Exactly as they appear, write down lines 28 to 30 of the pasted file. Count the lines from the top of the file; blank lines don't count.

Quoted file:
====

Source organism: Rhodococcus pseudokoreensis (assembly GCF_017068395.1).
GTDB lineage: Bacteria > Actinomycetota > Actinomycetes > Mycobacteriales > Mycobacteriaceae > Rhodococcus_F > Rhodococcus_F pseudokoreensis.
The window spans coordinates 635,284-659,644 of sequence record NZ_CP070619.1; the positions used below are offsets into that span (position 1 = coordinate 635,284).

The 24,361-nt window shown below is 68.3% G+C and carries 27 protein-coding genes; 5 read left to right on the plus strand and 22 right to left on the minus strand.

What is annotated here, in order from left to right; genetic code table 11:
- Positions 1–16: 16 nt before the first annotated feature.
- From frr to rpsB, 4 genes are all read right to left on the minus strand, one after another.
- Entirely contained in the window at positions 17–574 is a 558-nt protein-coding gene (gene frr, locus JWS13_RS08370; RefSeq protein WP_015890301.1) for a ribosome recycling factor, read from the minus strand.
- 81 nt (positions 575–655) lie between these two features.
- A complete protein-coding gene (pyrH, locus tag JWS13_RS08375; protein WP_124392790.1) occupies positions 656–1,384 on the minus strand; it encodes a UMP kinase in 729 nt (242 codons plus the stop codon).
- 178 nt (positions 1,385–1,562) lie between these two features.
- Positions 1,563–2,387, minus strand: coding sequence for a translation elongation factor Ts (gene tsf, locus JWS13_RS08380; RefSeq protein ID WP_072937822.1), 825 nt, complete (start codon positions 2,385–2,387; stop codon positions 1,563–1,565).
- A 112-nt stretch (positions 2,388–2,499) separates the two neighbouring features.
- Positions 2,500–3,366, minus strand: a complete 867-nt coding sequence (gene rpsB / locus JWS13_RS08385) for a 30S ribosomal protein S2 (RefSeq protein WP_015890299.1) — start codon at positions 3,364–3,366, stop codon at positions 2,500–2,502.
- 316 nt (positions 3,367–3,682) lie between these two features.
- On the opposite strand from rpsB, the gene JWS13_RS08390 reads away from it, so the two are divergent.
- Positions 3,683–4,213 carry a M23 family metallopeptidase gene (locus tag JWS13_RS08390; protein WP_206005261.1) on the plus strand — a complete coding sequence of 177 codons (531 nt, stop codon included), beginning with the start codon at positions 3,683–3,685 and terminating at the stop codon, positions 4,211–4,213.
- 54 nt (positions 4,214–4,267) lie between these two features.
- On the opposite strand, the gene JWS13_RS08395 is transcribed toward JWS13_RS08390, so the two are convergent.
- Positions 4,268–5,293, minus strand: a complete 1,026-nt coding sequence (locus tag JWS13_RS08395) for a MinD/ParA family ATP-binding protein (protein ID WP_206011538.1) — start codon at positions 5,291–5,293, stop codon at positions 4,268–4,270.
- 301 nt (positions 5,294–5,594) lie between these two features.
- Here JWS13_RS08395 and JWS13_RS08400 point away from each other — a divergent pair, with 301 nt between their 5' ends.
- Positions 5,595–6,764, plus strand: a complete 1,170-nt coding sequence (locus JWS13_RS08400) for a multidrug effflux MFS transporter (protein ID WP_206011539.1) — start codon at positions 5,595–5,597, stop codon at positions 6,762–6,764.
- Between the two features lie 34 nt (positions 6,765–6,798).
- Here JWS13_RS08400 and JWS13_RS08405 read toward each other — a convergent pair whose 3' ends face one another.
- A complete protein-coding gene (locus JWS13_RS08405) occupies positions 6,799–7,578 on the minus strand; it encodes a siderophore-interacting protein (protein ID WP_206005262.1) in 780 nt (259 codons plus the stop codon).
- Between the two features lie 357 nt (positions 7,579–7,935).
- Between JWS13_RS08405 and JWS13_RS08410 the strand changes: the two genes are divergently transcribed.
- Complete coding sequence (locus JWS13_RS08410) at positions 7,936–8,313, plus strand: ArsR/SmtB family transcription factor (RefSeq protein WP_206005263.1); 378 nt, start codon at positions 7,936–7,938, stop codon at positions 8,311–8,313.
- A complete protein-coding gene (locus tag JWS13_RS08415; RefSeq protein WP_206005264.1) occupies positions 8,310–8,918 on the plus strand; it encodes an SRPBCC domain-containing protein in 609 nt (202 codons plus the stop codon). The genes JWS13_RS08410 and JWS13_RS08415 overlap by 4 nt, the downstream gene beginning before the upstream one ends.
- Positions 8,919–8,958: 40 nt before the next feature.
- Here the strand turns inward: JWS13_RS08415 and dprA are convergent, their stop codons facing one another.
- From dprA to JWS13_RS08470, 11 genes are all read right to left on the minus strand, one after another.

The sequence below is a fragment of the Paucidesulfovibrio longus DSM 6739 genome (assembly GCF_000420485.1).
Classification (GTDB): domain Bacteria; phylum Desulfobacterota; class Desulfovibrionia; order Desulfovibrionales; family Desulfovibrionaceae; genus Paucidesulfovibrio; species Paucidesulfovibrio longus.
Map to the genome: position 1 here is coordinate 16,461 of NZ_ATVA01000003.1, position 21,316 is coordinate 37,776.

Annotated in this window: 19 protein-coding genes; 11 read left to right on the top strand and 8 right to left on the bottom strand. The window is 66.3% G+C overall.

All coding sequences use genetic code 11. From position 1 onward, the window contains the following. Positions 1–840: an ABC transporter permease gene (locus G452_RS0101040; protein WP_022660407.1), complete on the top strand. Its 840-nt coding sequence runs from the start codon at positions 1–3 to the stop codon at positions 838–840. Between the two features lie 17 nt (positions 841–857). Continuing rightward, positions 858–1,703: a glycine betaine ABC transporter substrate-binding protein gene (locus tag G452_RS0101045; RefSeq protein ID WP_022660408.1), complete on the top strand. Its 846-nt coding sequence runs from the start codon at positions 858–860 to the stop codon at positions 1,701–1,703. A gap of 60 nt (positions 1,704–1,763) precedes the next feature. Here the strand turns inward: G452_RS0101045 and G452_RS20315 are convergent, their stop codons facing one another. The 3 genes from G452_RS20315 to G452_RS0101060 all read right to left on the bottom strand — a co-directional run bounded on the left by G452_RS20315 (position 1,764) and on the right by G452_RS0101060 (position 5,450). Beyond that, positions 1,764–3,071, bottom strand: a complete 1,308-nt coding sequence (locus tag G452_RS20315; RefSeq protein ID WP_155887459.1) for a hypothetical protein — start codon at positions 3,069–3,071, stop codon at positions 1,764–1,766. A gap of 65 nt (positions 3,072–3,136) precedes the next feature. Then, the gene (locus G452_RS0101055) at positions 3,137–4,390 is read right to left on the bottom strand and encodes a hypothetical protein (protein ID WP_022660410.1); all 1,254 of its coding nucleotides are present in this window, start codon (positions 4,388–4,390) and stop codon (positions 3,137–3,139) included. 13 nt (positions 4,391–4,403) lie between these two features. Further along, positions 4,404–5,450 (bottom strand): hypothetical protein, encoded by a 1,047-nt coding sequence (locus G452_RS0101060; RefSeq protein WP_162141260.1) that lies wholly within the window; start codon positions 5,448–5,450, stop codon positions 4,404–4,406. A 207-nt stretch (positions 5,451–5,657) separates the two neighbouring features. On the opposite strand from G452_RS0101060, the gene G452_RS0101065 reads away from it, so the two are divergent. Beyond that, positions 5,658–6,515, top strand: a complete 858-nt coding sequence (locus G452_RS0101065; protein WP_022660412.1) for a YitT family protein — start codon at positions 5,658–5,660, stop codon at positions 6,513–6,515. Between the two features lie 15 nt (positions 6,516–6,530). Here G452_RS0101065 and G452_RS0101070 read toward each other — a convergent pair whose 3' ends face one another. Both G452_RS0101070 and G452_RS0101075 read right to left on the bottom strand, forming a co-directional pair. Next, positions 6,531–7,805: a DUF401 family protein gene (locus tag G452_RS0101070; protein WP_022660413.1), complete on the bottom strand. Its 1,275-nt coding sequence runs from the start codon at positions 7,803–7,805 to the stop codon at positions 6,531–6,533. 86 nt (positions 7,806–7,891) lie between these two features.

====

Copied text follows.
- Between JWS13_RS08405 and JWS13_RS08410 the strand changes: the two genes are divergently transcribed.
- Complete coding sequence (locus JWS13_RS08410) at positions 7,936–8,313, plus strand: ArsR/SmtB family transcription factor (RefSeq protein WP_206005263.1); 378 nt, start codon at positions 7,936–7,938, stop codon at positions 8,311–8,313.
- A complete protein-coding gene (locus tag JWS13_RS08415; RefSeq protein WP_206005264.1) occupies positions 8,310–8,918 on the plus strand; it encodes an SRPBCC domain-containing protein in 609 nt (202 codons plus the stop codon). The genes JWS13_RS08410 and JWS13_RS08415 overlap by 4 nt, the downstream gene beginning before the upstream one ends.